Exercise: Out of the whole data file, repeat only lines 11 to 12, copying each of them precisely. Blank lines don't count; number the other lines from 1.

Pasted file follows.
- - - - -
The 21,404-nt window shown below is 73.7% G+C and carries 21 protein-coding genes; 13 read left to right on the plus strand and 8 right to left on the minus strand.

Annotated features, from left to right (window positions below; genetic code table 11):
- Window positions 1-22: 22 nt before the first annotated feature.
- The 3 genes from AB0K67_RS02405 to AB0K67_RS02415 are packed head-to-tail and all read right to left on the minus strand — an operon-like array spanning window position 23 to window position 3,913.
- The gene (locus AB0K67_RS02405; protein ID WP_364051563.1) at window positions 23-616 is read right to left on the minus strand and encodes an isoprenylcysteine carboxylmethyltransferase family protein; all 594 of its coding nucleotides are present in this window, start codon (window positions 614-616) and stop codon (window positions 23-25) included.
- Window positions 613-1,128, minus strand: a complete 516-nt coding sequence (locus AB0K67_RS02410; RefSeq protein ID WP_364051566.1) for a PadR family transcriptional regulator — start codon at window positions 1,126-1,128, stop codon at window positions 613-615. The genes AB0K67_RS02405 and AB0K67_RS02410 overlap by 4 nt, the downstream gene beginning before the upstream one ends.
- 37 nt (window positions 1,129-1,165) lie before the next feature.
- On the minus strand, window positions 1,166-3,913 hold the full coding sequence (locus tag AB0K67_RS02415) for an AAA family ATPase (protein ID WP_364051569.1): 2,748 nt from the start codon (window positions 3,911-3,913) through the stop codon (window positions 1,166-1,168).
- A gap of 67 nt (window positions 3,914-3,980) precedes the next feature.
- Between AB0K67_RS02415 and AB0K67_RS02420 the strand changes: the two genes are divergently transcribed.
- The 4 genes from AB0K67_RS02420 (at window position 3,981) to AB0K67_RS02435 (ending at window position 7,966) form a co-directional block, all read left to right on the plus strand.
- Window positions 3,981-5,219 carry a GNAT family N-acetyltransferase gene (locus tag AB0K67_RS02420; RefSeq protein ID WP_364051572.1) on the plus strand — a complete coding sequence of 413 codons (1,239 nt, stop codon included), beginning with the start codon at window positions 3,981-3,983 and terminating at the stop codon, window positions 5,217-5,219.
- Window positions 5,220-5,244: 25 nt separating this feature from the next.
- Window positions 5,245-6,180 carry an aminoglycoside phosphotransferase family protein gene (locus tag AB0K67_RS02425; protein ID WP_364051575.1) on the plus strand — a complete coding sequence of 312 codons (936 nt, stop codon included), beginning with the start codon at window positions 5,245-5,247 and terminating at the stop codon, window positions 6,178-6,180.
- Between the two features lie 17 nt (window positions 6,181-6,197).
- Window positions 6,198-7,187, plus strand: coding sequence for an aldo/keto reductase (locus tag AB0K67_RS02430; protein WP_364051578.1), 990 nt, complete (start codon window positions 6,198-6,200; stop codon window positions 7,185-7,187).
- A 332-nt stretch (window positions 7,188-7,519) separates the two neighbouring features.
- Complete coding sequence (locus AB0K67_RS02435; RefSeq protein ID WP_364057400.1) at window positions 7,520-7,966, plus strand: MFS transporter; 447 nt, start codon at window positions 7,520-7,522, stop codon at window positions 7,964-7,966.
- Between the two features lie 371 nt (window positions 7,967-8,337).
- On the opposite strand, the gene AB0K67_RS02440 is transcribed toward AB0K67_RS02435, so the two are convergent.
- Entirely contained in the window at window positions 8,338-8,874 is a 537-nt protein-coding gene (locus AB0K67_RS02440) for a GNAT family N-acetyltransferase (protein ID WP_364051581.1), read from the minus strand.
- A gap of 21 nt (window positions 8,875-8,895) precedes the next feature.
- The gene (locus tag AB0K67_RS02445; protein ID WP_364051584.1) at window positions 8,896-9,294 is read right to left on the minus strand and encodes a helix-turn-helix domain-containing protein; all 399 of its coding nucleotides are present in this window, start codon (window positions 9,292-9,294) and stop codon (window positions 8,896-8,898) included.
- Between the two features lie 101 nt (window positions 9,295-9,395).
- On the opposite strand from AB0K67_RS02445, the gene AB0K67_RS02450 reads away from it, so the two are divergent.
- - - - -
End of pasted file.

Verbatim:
- The 4 genes from AB0K67_RS02420 (at window position 3,981) to AB0K67_RS02435 (ending at window position 7,966) form a co-directional block, all read left to right on the plus strand.
- Window positions 3,981-5,219 carry a GNAT family N-acetyltransferase gene (locus tag AB0K67_RS02420; RefSeq protein ID WP_364051572.1) on the plus strand — a complete coding sequence of 413 codons (1,239 nt, stop codon included), beginning with the start codon at window positions 3,981-3,983 and terminating at the stop codon, window positions 5,217-5,219.